When an occupation puts drivers on the road for hours every day, those working drivers become potential risks to other motorists if they:

  • Drive while under the influence of substances, such as pep pills, allergy medications, drugs, or alcohol
  • Drive aggressively as a result of frustration with traffic congestion
  • Drive inattentively is a common risk for full-time drivers
  • Drive while sleepy or fatigued

The Albuquerque truck accident lawyers from Caruso Law Offices represent people injured in fatal truck accidents. A critical component of our advocacy is to determine the cause of an accident. A detailed investigation sometimes turns up evidence that a trucker had not rested long enough to drive fully alert. Evidence of a truck driver’s fatigue at the wheel can strengthen an injury claim or wrongful death accident claim.

Truck accident lawyers and investigators used to discover evidence that a trucker was driving while fatigued by reviewing drivers’ logs. Now, reviewing records from satellite monitoring of truck activity is a more common method of determining how much rest a truck driver had before going on the road.

Photo taken in Albuquerque, NM, showcasing 7 pristine semi trucks of various colors in the foreground, their surfaces gleaming in the dimming light of dusk. Behind them, a truck stop filling area stands, providing a clear context. The setting sun's rays add a warm glow to both the trucks and the truck stop.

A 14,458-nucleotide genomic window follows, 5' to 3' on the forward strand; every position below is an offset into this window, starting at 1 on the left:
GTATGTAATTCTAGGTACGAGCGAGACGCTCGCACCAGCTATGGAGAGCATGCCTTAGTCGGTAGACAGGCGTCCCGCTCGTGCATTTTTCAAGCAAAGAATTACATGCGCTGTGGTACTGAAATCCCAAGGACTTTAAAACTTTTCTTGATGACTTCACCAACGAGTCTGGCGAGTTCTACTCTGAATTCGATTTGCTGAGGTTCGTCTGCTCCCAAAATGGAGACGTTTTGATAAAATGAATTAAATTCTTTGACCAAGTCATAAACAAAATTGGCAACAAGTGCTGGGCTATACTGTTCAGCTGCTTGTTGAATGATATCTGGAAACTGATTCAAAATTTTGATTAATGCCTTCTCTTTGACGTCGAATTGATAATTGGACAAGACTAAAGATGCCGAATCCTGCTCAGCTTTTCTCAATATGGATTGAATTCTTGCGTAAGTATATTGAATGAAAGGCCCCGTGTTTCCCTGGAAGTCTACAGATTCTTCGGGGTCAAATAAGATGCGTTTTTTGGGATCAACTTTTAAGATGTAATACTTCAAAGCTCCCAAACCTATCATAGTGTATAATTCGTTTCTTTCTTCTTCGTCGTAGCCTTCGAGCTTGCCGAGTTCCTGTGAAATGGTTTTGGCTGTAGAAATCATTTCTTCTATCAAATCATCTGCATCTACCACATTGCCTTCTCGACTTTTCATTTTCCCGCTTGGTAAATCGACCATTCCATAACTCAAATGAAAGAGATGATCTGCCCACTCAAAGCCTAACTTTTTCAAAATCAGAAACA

Government Regulations About Work Shifts And Rest Aim To Prevent Big Truck Accidents Caused By Sleepy Drivers

The U.S. Department of Transportation issues Federal Motor Carrier Safety Regulations (FMCSR) as follows: Part 395 limits the hours of service of drivers of property carrying commercial motor vehicles. A summary of the key limits in Part 395 are as follows:

  • A maximum of 14 hours on duty from the start of a work shift until the end of a work shift. After 14 hours on duty the driver must have 10 hours off duty before beginning a new work shift.
  • A maximum of 11 hours of actual driving is permitted during the 14 hours on duty. Rest time is required.
  • A maximum of eight hours of driving time is permitted before a 30-minute rest time is required.
  • A maximum of 60 hours on duty is permitted during seven consecutive days.
  • A maximum of 70 hours on duty is permitted during eight consecutive days.
  • An additional two hours is permitted to above restrictions if a driver encounters adverse driving conditions and extra time is needed to reach a safe location to stop the tractor trailer or complete the run.

The Federal Motor Carrier Safety Act (FMCSA) likewise spells out similar hours-of-service rules for truck drivers, intended to prevent truck driver fatigue. Was the truck driver in the New Mexico trucking accident that injured you driving while fatigued? If so, NM Truck Accident Attorneys, can determine that and apply that information to an injury claim or lawsuit.

Did Drowsy Driving Lead To The Truck Accident? We Can Investigate That Possibility

Falling asleep while driving is a risk for a fatigued truck driver who is at the wheel all day. In extreme cases, instances of sleeping while driving have been reported. Our New Mexico personal injury law firm can determine what the truck driver’s error was and use that information to build a compelling injury claim. To schedule a no-fee, no-obligation consultation with an attorney, call (505) 883-5000 or send an email.